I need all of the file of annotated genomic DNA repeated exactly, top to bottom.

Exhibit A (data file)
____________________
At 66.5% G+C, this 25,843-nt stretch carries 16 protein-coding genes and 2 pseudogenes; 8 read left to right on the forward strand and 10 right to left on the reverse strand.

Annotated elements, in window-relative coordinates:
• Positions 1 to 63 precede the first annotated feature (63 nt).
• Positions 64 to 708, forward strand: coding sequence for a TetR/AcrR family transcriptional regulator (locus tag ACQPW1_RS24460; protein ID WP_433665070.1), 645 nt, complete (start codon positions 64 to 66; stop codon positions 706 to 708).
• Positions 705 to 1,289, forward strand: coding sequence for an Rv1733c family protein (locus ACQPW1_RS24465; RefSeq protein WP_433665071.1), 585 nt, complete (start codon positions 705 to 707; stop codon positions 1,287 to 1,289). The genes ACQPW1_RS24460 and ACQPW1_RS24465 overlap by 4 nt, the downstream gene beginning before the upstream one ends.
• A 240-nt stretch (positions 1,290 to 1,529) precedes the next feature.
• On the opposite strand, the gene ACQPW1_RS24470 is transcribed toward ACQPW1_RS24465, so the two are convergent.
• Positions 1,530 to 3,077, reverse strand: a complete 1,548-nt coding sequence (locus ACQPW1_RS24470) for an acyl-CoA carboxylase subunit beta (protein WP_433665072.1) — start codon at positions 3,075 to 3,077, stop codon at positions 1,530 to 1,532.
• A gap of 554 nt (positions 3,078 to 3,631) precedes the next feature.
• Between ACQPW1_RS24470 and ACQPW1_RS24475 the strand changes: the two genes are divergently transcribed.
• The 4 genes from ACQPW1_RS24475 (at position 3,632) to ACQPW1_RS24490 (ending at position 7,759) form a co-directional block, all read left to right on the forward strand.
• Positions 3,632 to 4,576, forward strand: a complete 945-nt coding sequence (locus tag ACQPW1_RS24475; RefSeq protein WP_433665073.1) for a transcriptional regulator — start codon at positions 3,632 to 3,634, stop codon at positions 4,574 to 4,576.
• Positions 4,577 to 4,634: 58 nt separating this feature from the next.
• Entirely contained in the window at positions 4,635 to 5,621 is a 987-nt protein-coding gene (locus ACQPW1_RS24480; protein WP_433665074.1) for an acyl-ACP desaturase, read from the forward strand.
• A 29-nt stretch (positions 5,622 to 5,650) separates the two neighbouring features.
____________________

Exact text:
At 66.5% G+C, this 25,843-nt stretch carries 16 protein-coding genes and 2 pseudogenes; 8 read left to right on the forward strand and 10 right to left on the reverse strand.

Annotated elements, in window-relative coordinates:
• Positions 1 to 63 precede the first annotated feature (63 nt).
• Positions 64 to 708, forward strand: coding sequence for a TetR/AcrR family transcriptional regulator (locus tag ACQPW1_RS24460; protein ID WP_433665070.1), 645 nt, complete (start codon positions 64 to 66; stop codon positions 706 to 708).
• Positions 705 to 1,289, forward strand: coding sequence for an Rv1733c family protein (locus ACQPW1_RS24465; RefSeq protein WP_433665071.1), 585 nt, complete (start codon positions 705 to 707; stop codon positions 1,287 to 1,289). The genes ACQPW1_RS24460 and ACQPW1_RS24465 overlap by 4 nt, the downstream gene beginning before the upstream one ends.
• A 240-nt stretch (positions 1,290 to 1,529) precedes the next feature.
• On the opposite strand, the gene ACQPW1_RS24470 is transcribed toward ACQPW1_RS24465, so the two are convergent.
• Positions 1,530 to 3,077, reverse strand: a complete 1,548-nt coding sequence (locus ACQPW1_RS24470) for an acyl-CoA carboxylase subunit beta (protein WP_433665072.1) — start codon at positions 3,075 to 3,077, stop codon at positions 1,530 to 1,532.
• A gap of 554 nt (positions 3,078 to 3,631) precedes the next feature.
• Between ACQPW1_RS24470 and ACQPW1_RS24475 the strand changes: the two genes are divergently transcribed.
• The 4 genes from ACQPW1_RS24475 (at position 3,632) to ACQPW1_RS24490 (ending at position 7,759) form a co-directional block, all read left to right on the forward strand.
• Positions 3,632 to 4,576, forward strand: a complete 945-nt coding sequence (locus tag ACQPW1_RS24475; RefSeq protein WP_433665073.1) for a transcriptional regulator — start codon at positions 3,632 to 3,634, stop codon at positions 4,574 to 4,576.
• Positions 4,577 to 4,634: 58 nt separating this feature from the next.
• Entirely contained in the window at positions 4,635 to 5,621 is a 987-nt protein-coding gene (locus ACQPW1_RS24480; protein WP_433665074.1) for an acyl-ACP desaturase, read from the forward strand.
• A 29-nt stretch (positions 5,622 to 5,650) separates the two neighbouring features.